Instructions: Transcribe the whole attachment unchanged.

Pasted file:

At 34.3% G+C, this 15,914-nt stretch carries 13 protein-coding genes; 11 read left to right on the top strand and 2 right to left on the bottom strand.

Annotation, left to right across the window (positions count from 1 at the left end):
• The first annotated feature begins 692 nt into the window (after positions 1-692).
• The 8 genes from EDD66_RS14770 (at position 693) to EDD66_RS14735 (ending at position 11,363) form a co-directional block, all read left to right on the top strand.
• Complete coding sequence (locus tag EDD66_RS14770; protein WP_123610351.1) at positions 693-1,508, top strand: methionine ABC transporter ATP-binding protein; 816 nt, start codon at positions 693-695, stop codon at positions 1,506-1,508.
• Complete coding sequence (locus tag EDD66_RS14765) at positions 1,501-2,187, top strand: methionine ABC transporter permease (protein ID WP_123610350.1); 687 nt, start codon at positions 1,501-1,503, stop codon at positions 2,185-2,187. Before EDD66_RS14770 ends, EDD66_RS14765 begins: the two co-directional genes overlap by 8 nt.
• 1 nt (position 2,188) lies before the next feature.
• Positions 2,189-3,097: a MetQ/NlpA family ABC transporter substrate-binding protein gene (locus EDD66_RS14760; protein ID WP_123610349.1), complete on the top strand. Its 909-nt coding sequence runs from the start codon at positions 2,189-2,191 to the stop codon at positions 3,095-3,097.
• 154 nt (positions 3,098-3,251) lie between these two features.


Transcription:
At 34.3% G+C, this 15,914-nt stretch carries 13 protein-coding genes; 11 read left to right on the top strand and 2 right to left on the bottom strand.

Annotation, left to right across the window (positions count from 1 at the left end):
• The first annotated feature begins 692 nt into the window (after positions 1-692).
• The 8 genes from EDD66_RS14770 (at position 693) to EDD66_RS14735 (ending at position 11,363) form a co-directional block, all read left to right on the top strand.
• Complete coding sequence (locus tag EDD66_RS14770; protein WP_123610351.1) at positions 693-1,508, top strand: methionine ABC transporter ATP-binding protein; 816 nt, start codon at positions 693-695, stop codon at positions 1,506-1,508.
• Complete coding sequence (locus tag EDD66_RS14765) at positions 1,501-2,187, top strand: methionine ABC transporter permease (protein ID WP_123610350.1); 687 nt, start codon at positions 1,501-1,503, stop codon at positions 2,185-2,187. Before EDD66_RS14770 ends, EDD66_RS14765 begins: the two co-directional genes overlap by 8 nt.
• 1 nt (position 2,188) lies before the next feature.
• Positions 2,189-3,097: a MetQ/NlpA family ABC transporter substrate-binding protein gene (locus EDD66_RS14760; protein ID WP_123610349.1), complete on the top strand. Its 909-nt coding sequence runs from the start codon at positions 2,189-2,191 to the stop codon at positions 3,095-3,097.
• 154 nt (positions 3,098-3,251) lie between these two features.